IAEA fiasco: UPA says it can face Parliament
Coming under attack from the opposition and Left allies over the flip-flop on the IAEA pact, the UPA Govt says it is ready to face the floor test to prove their majority. About the N-dealUpdated: Jul 10, 2008 14:53 IST
Coming under attack from the opposition and its estranged Left allies over the flip-flop on the International Atomic Energy Agency (IAEA) India-specific safeguards pact, the ruling United Progressive Alliance (UPA) says it is ready to face parliament although it is still uncertain about winning a majority.
Prime Minister Manmohan Singh's government was severely criticised for approaching the IAEA board of governors on Wednesday to finalise the India-specific safeguards pact, a day after External Affairs Minister Pranab Mukherjee announced that the step would be taken only after winning the floor test in the Lok Sabha.
While the Bharatiya Janata Party (BJP) termed it a "midnight deceit", the Communist Party of India-Marxist (CPI-M)-led Left parties, which pulled out their support of the government over the India-US civilian nuclear deal Wednesday, said it was "expected".
The Communists alleged that there was a "communication gap" and "contradiction" between the prime minister and the external affairs minister.
"It (the government's move to approach the IAEA) is shocking. It is a betrayal to not just the Left parties but the country and the people. It is a sad state of affairs. The prime minister has to answer," CPI-M general secretary Prakash Karat told reporters here.
"The UPA has cheated the nation once again. They have lost majority as the Left has withdrawn. It is a constitutional mandate that to take the deal further they should go for a trust vote," BJP spokesperson Rajiv Pratap Rudy said.
"The Congress and the prime minister are treating it as a private agreement and deal. They are tackling it like a family affair. There is no constitutional propriety in it. They are not taking parliament and country into confidence," Rudy alleged.
However, the ruling Congress justified the move, saying there was nothing strange about the move. Party spokesperson Manish Tewari said: "This is just an extension of what the prime minister was saying. There is a fine distinction between circulation and ratification (of the draft). As far as the latter is concerned, the government is absolutely committed to what the external affairs minister has said."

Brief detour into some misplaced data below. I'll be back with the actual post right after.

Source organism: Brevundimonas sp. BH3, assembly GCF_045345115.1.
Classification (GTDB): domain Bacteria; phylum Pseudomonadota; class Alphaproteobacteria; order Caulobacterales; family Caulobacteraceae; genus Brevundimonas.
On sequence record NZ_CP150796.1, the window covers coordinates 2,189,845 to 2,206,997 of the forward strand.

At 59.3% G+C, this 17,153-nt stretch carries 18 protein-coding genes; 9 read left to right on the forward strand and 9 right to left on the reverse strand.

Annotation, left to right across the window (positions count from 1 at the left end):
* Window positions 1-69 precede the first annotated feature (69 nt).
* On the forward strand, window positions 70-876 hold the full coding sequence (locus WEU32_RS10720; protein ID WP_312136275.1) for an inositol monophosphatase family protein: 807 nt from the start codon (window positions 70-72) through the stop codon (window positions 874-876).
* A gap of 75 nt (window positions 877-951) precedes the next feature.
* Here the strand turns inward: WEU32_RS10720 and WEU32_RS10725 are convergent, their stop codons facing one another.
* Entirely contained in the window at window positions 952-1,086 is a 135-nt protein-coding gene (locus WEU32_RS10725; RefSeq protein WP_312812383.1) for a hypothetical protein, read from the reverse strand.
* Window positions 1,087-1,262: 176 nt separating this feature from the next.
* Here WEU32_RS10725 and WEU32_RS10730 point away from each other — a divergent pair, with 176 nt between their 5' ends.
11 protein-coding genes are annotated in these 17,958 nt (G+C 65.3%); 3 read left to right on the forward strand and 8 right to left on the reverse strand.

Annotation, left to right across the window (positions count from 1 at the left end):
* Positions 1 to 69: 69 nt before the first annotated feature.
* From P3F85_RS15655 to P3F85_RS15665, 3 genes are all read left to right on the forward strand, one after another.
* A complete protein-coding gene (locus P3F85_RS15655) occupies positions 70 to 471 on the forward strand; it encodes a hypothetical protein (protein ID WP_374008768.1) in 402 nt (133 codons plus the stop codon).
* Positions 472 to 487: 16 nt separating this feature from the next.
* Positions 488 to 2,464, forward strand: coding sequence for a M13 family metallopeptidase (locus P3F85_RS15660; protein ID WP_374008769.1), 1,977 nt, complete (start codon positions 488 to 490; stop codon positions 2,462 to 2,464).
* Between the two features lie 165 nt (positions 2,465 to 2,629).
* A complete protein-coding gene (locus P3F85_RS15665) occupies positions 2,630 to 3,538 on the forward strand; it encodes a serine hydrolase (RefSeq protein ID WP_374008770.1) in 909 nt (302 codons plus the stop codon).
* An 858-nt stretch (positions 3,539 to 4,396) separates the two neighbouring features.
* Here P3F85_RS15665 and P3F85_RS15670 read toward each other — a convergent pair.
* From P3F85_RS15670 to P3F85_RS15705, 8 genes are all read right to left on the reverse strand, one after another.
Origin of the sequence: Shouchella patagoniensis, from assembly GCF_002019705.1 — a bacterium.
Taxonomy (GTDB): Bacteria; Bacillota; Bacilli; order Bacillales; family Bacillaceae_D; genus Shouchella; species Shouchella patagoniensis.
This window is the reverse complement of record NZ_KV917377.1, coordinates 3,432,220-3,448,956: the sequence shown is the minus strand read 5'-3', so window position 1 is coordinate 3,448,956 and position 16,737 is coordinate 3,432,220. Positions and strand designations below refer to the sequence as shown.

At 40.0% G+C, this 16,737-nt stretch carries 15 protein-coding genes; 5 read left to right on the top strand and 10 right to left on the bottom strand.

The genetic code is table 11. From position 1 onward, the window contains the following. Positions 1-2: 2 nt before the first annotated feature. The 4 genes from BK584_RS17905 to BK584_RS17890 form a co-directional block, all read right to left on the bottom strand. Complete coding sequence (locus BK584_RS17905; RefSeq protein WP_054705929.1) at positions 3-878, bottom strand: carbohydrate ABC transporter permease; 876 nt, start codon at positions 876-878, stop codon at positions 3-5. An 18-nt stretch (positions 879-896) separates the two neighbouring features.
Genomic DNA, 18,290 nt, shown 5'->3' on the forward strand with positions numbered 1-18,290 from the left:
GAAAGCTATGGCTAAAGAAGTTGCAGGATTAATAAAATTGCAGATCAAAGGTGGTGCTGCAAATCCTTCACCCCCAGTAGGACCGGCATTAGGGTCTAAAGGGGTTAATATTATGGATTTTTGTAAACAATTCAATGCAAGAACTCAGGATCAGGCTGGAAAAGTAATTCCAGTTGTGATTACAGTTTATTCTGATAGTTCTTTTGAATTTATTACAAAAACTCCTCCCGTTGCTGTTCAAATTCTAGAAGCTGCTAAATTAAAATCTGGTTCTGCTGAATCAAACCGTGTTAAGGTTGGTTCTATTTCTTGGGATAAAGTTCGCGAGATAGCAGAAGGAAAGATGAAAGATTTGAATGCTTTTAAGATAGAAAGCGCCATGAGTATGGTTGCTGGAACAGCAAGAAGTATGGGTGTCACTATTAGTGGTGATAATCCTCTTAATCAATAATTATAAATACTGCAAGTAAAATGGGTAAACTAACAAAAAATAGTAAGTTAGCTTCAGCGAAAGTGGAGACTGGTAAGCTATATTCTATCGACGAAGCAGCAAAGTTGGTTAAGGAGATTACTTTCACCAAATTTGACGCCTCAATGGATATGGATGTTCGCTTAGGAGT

The four Left parties also took strong exception to the government's argument that the IAEA safeguards pact was a "classified pact" and that it could not be made available to the Communists, who were members of the UPA-Left nuclear committee.
Mukherjee has written a letter to Communists, who had alleged that the government had hidden the text of the pact from them, that the government could not share as it was a classified document. "Before the government released it today (Thursday) it was available on the US website. This is the plight of the country," Karat said.
The communist leader also added that the Left would "fight every step to stop this deal and make it impossible for the government to go ahead with the deal".
However, the government claims things were fine with it. According to government sources, the UPA was assured of support by 280 MPs - eight more than the magical number 272 to prove majority in the Lok Sabha.
Manmohan Singh, who returned from Japan where he met US President George Bush, is expected to meet President Pratibha Patil on Thursday evening. He is likely to convey that he would face Parliament to prove majority for his coalition government.